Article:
7. 5 stars for teaching me about Life.I'm so happy they made us read this in 6th grade! Of course, that meant that only two other people liked it (I'm weird, aren't I? Everyone loved The Hobbit but me and no one loved this book but me.) In its pages, I glimpsed something magical and meaningful, some truth about life. I think it helped shape who I am, at least a little.

    8. I needed something short and quick to read and picked this up when I saw it at the library. I think I read it in junior high, although I may be confusing it with Hal Borland's When the Legends Die (both are books about Indians in the woods). It's a sweet, sad story about a young vicar with a terminal disease (which he is unaware of) who is sent to a parish in remote coastal British Columbia. No matter how much he does for the Indians, he is told, they will never say "thank you," because they hav [...]

    9. A rather enchanting and beautiful story that captures both the vicar's thinking and the tribe's, somehow, in the words used. The language is spare and to the point - carved into a story like one of the masks. The Bishop is astonishingly wise, which is a bit hard to credit (Bishops being usually administrative rather than pastorally talented in my experience). But he had done his time there also.I cried at the end - not a common event for me. I was completely taken by surprise by the people's acc [...]

    10. This is a fifty year old book (published first in 1967 in Canada), and I know it has sold a few million copies and that I am coming to the party late. However, this book touched me profoundly. It's where I am in my life presently - longing for a simpler, more meaningful existence, making a spiritual connection with people and the world I live in. There is a sadness that permeates this material - it anticipates and mourns the passing away of old ways and traditions, and looks ahead with resignati [...]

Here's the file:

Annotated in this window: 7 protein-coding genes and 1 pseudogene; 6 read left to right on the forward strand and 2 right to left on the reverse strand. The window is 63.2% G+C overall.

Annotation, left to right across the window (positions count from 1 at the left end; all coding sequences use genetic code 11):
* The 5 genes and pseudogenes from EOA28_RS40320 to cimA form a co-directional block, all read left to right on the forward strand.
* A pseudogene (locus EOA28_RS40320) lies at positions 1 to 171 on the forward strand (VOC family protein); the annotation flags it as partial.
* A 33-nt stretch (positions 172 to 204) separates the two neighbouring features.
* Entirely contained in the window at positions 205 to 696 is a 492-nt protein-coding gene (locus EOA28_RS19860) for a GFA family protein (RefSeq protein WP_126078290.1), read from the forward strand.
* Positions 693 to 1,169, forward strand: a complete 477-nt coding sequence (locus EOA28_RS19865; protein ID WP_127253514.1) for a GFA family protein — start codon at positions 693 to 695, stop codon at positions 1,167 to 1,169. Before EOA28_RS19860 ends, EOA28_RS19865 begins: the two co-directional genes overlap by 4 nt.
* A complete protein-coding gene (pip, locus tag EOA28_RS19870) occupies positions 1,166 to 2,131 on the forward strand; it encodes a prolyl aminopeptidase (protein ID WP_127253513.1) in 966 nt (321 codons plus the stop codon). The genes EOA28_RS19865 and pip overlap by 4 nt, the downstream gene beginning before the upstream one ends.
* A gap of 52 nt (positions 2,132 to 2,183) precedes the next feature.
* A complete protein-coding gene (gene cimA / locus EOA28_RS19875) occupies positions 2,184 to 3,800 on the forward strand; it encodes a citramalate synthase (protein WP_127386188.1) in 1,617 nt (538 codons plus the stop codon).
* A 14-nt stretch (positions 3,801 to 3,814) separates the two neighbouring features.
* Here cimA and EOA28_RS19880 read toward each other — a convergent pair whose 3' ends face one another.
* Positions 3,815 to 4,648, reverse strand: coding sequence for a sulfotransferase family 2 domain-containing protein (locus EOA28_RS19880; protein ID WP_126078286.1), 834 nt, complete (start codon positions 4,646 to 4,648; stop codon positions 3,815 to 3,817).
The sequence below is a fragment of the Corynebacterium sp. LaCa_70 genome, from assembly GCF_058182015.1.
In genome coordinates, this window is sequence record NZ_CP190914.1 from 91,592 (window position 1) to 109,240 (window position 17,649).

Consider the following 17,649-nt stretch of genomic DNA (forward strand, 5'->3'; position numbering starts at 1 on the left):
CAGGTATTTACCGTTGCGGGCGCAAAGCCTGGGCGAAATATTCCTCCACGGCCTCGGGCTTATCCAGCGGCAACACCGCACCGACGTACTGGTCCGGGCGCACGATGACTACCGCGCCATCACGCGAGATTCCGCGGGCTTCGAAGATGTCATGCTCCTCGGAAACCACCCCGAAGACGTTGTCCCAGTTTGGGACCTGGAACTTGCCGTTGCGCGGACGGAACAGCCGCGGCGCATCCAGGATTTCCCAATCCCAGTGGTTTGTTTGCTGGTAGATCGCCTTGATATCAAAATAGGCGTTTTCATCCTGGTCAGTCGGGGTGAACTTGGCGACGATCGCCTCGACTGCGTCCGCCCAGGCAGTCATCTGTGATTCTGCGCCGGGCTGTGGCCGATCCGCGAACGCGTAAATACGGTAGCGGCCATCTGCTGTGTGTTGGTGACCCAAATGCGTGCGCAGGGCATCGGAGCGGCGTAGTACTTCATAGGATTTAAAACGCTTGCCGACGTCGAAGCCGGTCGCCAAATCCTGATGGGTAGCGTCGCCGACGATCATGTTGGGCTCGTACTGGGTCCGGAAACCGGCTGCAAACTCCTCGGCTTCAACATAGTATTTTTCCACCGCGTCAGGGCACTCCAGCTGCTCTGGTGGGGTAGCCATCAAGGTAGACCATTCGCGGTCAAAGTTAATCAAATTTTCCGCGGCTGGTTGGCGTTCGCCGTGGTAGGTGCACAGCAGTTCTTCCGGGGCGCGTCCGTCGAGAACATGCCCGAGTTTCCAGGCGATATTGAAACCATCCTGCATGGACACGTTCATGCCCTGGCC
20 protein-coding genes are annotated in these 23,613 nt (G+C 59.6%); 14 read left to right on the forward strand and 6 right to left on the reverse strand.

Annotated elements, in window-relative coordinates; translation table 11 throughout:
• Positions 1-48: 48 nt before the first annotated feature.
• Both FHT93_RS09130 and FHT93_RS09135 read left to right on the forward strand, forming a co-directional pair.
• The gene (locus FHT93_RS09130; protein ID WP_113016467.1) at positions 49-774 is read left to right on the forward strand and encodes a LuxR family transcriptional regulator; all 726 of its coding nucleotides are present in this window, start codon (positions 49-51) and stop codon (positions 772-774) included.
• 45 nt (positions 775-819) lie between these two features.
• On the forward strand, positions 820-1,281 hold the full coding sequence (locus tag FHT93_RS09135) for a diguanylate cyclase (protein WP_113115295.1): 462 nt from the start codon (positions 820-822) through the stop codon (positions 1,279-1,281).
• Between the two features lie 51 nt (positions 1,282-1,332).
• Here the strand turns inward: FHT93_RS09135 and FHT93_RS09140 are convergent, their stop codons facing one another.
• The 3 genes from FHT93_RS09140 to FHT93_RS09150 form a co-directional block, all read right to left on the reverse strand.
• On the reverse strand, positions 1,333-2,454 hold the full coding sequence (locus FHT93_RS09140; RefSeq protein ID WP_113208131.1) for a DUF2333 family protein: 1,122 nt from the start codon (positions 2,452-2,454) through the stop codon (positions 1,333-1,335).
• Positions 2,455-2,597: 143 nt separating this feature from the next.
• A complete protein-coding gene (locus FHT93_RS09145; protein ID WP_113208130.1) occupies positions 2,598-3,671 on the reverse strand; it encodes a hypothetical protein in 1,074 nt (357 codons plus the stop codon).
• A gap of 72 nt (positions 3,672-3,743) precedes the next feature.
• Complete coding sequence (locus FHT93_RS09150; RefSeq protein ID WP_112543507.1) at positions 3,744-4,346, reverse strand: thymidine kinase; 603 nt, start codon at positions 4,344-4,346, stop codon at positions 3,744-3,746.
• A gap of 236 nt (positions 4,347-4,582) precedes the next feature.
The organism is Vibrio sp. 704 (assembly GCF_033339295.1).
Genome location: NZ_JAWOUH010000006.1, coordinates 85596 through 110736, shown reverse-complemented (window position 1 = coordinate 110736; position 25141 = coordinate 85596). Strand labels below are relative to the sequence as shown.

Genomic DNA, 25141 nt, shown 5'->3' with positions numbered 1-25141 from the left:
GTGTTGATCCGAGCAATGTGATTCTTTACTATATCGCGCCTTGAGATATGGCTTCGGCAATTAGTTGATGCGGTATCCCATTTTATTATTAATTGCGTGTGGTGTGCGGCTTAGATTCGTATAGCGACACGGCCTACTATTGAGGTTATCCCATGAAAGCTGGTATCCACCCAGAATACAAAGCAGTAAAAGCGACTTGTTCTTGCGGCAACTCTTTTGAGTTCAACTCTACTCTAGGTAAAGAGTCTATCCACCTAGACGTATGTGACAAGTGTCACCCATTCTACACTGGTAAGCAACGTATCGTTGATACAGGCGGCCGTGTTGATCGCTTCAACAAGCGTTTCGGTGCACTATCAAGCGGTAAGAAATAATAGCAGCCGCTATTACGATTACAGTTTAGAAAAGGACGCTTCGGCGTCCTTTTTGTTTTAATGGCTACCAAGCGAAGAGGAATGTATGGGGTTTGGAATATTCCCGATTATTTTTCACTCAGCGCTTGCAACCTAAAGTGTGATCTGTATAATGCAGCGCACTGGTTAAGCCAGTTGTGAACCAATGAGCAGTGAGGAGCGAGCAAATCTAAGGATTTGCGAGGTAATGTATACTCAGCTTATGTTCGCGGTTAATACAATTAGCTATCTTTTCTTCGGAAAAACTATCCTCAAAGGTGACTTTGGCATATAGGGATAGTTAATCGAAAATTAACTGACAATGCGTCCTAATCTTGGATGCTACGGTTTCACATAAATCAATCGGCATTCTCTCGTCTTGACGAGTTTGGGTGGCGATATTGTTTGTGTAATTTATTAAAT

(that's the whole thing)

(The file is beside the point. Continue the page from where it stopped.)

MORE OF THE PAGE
11. This is the best book ever. I read it back in high school a long long time ago. It is a power novel that had me crying by the end of the. I remember my entire class sitting in pin drop silence when the teacher finished reading. I highly recommend this book. As I said, the best book.

    12. Craven's simple spiritual style is vaguely reminiscent of Hermann Hesse's writing. She captures the spirit of the Kwakiutl, both people and landscape, with a similarly quiet intensity.The story itself is one of a young Anglican priest named Mark who is sent to a remote native village on the British Columbian coast after he is diagnosed with only a couple of years to live. He is not aware of it at the time and sets about trying to win the respect of the people whom he must tend to.I was drawn in [...]

    13. An Anglican bishop sends a young priest to a remote First Nation village in northwest Canada. The priest is terminally ill but he doesn't know it yet. (He has trageditis, the same mysterious disease that killed Beth March along with numerous Dickens characters.) I think his story turns out to be our own. God sends us into a strange world. We have a choice. Will we be like the Mountie, the teacher, the tourists, and the anthropologist who care only for their own interests and lack any empathy wit [...]

    14. A wonderful historical book about the life and beliefs of the indigenous people in British Columbia and the encroaching Western world. This was like reading poetry mixed with philosophy and religion. An easy short read with a lot of depth. (This was one of the few books I remember my mother reading. She loved it. At the time she worked at SeaTac airport and in the 70's it was infused with Native American decor and the gift shops were filled with those types of items as souvenirs. Sort of brings [...]

    15. This is a beautiful short novel, the story told in spare, simple, stark prose, each word evoking the setting, the people, and their emotions. I'm not ashamed to say I had tears in my eyes in many parts of the novel, and even wept at the conclusion. A young Anglican priest, Mark, ailing [with what I am guessing is cancer, although we never know for sure], with only two years to live, is sent by his bishop to minister to a Kwakiutl Indian tribe in British Columbia. The old canon, Caleb, who accomp [...]

    16. This book touched me in its calm and unspectular language and pace that matches life in this Indian village where a young vicar finds a whole new world - and a home.In my opinion the author himself gives the best review on the final pages of his own book:"And what had he learned? Surely not the truth of the Indian. There was no one truth. He had learned a little of the truth of one tribe in one village. He had seen the sadness, the richness, the tragic poignancy of a way of life that each year, [...]